The article of which we offer you a summary investigates the phenomenon of misreporting motivated in a web panel. The misreporting motivated is the mechanism by which respondents to a survey provide incorrect or mismatched answers to their opinions for the sole purpose of reducing the length of the questionnaire and therefore the burden in terms of time and energy necessary for its completion.
Many surveys use filter questions to determine the eligibility of question respondents follow-up. Their aim is to reduce the burden on respondents by asking only relevant questions. Two common formats are used for these filter questions:
1. In format interleafed respondents are asked a filter question and questions follow-up, if activated, follow immediately;
2. In format grouped respondents are first asked all the filter questions and then the questions follow-up;
Several studies have shown that respondents have access to fewer follow-up with a format interleafed that with a grouped format (Eckman, Kreuter, Kirchner, Jackle, Tourangeau, et al., 2014). This happens because in the format interleafed respondents learn how the survey is structured and start saying “No” to the filter questions to avoid the questions follow-up, while this possibility is reduced in the bundled format in which the filter questions are placed all together.
A similar mechanism underlies a form of conditioning for panel surveys.
In fact, the interviewees can learn from the first ones wawe how the questionnaire is structured and use this information to respond incorrectly in the wawe later.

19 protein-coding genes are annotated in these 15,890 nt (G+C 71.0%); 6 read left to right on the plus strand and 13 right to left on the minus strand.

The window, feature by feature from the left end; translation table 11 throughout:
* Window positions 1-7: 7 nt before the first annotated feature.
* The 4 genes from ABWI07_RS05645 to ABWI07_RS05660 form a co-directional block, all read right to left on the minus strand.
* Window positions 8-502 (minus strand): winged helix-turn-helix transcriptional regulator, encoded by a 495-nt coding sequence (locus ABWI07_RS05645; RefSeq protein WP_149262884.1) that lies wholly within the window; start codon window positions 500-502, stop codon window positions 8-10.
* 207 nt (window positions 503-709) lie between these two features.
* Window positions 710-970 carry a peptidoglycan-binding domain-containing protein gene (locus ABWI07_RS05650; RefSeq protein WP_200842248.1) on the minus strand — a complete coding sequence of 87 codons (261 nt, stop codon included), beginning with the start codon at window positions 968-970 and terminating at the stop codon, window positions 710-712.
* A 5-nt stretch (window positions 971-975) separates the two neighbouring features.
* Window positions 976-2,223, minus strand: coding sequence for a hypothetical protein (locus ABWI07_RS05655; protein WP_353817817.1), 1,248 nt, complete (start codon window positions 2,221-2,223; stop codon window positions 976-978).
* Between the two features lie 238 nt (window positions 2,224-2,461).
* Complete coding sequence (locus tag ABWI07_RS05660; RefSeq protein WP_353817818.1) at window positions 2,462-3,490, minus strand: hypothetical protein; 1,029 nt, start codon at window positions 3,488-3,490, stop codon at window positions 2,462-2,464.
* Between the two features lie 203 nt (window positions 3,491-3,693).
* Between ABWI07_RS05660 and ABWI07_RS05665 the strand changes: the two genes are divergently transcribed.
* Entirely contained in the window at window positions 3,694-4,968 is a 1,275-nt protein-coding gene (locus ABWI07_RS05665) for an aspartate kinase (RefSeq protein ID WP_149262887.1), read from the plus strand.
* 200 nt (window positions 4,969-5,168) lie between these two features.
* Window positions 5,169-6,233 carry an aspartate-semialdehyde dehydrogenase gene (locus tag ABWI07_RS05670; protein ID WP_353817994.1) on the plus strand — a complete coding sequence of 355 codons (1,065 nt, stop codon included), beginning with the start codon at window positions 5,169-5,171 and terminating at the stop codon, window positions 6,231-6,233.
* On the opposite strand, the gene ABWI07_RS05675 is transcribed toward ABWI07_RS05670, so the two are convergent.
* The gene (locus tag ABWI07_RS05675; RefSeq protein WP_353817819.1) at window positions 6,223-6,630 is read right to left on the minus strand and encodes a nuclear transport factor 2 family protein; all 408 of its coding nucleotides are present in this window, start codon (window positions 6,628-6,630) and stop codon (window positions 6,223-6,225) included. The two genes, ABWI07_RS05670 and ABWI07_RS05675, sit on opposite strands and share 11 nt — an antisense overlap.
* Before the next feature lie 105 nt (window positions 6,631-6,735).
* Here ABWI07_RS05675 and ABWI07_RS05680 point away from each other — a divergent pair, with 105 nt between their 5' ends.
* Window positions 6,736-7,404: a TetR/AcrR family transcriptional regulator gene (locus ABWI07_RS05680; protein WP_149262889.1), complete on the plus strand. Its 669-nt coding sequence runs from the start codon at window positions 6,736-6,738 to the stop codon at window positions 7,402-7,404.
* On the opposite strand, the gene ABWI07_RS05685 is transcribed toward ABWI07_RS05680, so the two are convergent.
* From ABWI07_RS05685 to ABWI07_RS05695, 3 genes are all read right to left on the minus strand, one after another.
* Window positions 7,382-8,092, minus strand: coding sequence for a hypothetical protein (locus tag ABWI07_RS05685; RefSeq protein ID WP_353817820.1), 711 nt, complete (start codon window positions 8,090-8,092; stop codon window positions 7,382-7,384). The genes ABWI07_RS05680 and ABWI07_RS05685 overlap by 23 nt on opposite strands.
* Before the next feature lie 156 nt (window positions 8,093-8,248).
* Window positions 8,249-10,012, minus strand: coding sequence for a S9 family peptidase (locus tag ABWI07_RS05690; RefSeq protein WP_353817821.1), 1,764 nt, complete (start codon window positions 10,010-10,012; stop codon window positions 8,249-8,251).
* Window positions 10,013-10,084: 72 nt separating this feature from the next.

Halpern-Manners and Warren (2012) have found confirmation of this hypothesis in the Current Population Survey.
A systematic review
In the study, three hypotheses were tested.
1. Iprobing conditioning potesi: the number of questions by follow-up activated depends on the format with which they are placed (interleafed or grouped)?
2. assumptions conditioning of the panel: misreporting motivated remains in the different wawe?
3. Hypothesis of panel conditioning in modified format: misreporting motivated varies when respondents are interviewed in different formats in each wawe (ie, when the format changes from grouped to interleAFED and viceversa)?
In addition to testing these three hypotheses, it has been verified whether the conditioning of the survey and the conditioning of the panel depend on the cognitive abilities of the interviewees.
The data of the study come from the Dutch panel LISS, an Internet panel used for many years and based on a probabilistic sample. Sample members fill out questionnaires of around 15-30 minutes on a monthly basis (Scherpenzeel and Das 2010).